Color Doppler Enhances Prostate Cancer Detection
Contrast-enhanced color Doppler targeted biopsies superior to systematic biopsies
FRIDAY, Aug. 17 (HealthDay News) -- Contrast-enhanced color Doppler targeted biopsy identifies prostate tumors with higher Gleason scores than does ultrasound-guided systematic biopsy, according to a report published in the August issue of the Journal of Urology.
Michael Mitterberger, M.D., of Medical University Innsbruck in Austria, and colleagues biopsied the prostates of 690 asymptomatic males with a serum total prostate specific antigen exceeding 1.25 ng/mL and a free-to-total prostate specific antigen ratio below 18 percent and/or a suspicious rectal examination, comparing ultrasound systematic biopsy with contrast-enhanced color Doppler targeted biopsy.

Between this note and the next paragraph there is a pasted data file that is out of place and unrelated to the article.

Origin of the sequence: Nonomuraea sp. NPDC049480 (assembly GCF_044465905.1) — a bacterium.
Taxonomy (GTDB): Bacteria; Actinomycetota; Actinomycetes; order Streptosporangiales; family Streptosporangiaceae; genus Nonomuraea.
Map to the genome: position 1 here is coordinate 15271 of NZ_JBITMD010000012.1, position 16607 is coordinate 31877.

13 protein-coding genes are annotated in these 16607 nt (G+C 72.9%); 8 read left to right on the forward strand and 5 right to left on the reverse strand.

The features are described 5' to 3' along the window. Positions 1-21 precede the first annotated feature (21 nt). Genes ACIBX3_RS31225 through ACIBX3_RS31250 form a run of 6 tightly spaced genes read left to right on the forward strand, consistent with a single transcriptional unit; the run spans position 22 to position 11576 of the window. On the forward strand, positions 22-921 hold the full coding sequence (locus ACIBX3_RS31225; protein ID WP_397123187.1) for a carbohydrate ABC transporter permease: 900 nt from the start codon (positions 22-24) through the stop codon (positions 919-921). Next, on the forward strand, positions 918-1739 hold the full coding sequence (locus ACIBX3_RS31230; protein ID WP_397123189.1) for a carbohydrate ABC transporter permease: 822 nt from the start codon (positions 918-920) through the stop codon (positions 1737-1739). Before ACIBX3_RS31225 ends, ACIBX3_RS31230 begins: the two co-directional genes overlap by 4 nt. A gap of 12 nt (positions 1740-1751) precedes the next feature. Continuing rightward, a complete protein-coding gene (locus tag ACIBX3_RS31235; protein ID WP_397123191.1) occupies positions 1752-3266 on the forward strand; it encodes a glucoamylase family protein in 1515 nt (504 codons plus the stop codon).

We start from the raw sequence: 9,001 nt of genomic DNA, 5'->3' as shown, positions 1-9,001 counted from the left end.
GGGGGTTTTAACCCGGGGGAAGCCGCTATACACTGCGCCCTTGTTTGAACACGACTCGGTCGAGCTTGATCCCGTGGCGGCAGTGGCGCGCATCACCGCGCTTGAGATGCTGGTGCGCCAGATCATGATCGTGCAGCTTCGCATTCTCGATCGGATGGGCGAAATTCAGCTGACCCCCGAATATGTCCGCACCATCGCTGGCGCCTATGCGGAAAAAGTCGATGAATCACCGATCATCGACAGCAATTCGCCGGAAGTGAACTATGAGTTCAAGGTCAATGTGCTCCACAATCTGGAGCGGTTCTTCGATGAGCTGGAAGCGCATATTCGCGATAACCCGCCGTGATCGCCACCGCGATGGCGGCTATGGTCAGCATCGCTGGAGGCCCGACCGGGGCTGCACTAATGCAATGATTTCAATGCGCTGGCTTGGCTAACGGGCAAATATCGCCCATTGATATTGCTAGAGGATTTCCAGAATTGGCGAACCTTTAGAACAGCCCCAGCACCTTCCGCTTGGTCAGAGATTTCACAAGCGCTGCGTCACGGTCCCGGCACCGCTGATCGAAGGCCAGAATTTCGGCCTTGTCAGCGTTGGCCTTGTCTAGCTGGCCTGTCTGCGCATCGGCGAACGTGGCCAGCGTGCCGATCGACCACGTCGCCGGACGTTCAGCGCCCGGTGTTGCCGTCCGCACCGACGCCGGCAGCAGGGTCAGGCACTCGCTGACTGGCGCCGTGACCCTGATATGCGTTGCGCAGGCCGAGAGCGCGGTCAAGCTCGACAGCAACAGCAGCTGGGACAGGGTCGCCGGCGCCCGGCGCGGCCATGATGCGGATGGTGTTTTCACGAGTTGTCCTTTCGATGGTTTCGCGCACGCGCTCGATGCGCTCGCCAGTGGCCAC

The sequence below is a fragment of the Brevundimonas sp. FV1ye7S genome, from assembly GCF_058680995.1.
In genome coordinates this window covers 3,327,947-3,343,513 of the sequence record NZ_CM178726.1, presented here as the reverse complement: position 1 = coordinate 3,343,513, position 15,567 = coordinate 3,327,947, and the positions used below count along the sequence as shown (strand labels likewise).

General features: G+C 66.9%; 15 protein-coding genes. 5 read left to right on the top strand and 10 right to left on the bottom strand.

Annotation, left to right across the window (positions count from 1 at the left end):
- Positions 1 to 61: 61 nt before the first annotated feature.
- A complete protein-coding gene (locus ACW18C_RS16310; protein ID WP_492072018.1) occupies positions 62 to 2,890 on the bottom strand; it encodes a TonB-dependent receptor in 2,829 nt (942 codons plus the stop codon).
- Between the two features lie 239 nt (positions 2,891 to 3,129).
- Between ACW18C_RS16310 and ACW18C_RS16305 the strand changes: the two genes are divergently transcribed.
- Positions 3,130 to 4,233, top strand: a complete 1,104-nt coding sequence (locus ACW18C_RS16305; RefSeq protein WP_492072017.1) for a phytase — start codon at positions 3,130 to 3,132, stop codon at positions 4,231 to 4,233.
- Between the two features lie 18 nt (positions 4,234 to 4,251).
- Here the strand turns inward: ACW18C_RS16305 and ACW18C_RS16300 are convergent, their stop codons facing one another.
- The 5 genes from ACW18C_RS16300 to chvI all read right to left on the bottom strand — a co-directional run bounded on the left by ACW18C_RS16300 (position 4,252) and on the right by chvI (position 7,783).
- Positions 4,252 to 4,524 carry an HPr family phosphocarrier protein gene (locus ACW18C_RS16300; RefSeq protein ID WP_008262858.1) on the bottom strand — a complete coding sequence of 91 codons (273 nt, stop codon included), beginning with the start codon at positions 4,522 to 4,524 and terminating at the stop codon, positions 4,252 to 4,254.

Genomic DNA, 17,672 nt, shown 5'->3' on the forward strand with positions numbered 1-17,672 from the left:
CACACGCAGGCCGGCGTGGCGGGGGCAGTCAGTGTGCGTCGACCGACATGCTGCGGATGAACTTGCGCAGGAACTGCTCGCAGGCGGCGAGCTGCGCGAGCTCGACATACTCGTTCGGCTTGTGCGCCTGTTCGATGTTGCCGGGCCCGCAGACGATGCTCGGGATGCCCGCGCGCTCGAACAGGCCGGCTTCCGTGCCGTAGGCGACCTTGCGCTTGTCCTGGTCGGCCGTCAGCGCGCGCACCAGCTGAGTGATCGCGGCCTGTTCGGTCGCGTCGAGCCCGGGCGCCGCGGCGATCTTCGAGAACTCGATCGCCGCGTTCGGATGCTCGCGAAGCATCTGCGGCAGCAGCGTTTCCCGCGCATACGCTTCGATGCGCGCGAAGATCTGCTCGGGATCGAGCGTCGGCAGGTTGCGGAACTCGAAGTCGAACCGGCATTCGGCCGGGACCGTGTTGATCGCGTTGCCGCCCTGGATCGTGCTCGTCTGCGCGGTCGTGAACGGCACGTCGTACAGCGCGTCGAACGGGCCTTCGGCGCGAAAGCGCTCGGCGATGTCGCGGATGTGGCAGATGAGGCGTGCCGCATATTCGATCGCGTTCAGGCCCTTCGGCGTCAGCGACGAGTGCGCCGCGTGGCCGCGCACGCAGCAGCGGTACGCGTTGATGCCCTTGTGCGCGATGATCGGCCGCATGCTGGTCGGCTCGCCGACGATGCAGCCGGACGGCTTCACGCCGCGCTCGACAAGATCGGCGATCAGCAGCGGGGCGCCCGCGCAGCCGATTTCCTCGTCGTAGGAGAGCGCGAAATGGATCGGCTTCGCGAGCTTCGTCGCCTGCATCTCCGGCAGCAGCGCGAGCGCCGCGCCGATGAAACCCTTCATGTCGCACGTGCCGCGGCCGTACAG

The investigators identified 221 cases (32 percent) of prostate cancer: 180 by contrast-enhanced color Doppler targeted biopsy, and 166 by systematic ultrasound biopsy. The Gleason score of the targeted biopsies was 6 or higher (mean 6.8), and 4 to 6 for systematic biopsies (mean 5.4). Though analysis by subject showed no significant difference in detection rates between the two techniques, detection rates per core sample were better with targeted biopsies (11 versus 5.7 percent for systematic biopsies).
"Our results add support to the growing body of literature that contrast-enhanced color Doppler targeted biopsy can improve the detection of prostate cancer with a limited number of biopsy cores," the authors conclude. "Contrast-enhanced biopsy techniques may allow identification of more aggressive cancers."